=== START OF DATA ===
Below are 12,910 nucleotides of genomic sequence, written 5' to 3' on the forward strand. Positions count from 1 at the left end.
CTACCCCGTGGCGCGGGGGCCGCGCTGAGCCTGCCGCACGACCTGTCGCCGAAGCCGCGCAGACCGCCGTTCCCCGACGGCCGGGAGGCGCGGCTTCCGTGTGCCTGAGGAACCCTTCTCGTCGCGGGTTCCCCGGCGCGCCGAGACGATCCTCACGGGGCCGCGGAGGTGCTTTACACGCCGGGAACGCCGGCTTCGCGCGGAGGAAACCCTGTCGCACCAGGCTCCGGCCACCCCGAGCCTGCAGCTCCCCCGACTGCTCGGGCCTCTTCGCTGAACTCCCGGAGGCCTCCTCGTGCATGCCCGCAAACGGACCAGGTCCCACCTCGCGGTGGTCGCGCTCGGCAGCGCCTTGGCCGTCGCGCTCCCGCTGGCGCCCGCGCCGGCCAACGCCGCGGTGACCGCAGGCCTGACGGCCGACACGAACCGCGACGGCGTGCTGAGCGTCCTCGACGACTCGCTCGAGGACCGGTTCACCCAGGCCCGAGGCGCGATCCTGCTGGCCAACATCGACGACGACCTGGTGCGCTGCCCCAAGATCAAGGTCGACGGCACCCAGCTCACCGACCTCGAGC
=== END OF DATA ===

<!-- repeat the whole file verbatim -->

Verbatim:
Below are 12,910 nucleotides of genomic sequence, written 5' to 3' on the forward strand. Positions count from 1 at the left end.
CTACCCCGTGGCGCGGGGGCCGCGCTGAGCCTGCCGCACGACCTGTCGCCGAAGCCGCGCAGACCGCCGTTCCCCGACGGCCGGGAGGCGCGGCTTCCGTGTGCCTGAGGAACCCTTCTCGTCGCGGGTTCCCCGGCGCGCCGAGACGATCCTCACGGGGCCGCGGAGGTGCTTTACACGCCGGGAACGCCGGCTTCGCGCGGAGGAAACCCTGTCGCACCAGGCTCCGGCCACCCCGAGCCTGCAGCTCCCCCGACTGCTCGGGCCTCTTCGCTGAACTCCCGGAGGCCTCCTCGTGCATGCCCGCAAACGGACCAGGTCCCACCTCGCGGTGGTCGCGCTCGGCAGCGCCTTGGCCGTCGCGCTCCCGCTGGCGCCCGCGCCGGCCAACGCCGCGGTGACCGCAGGCCTGACGGCCGACACGAACCGCGACGGCGTGCTGAGCGTCCTCGACGACTCGCTCGAGGACCGGTTCACCCAGGCCCGAGGCGCGATCCTGCTGGCCAACATCGACGACGACCTGGTGCGCTGCCCCAAGATCAAGGTCGACGGCACCCAGCTCACCGACCTCGAGC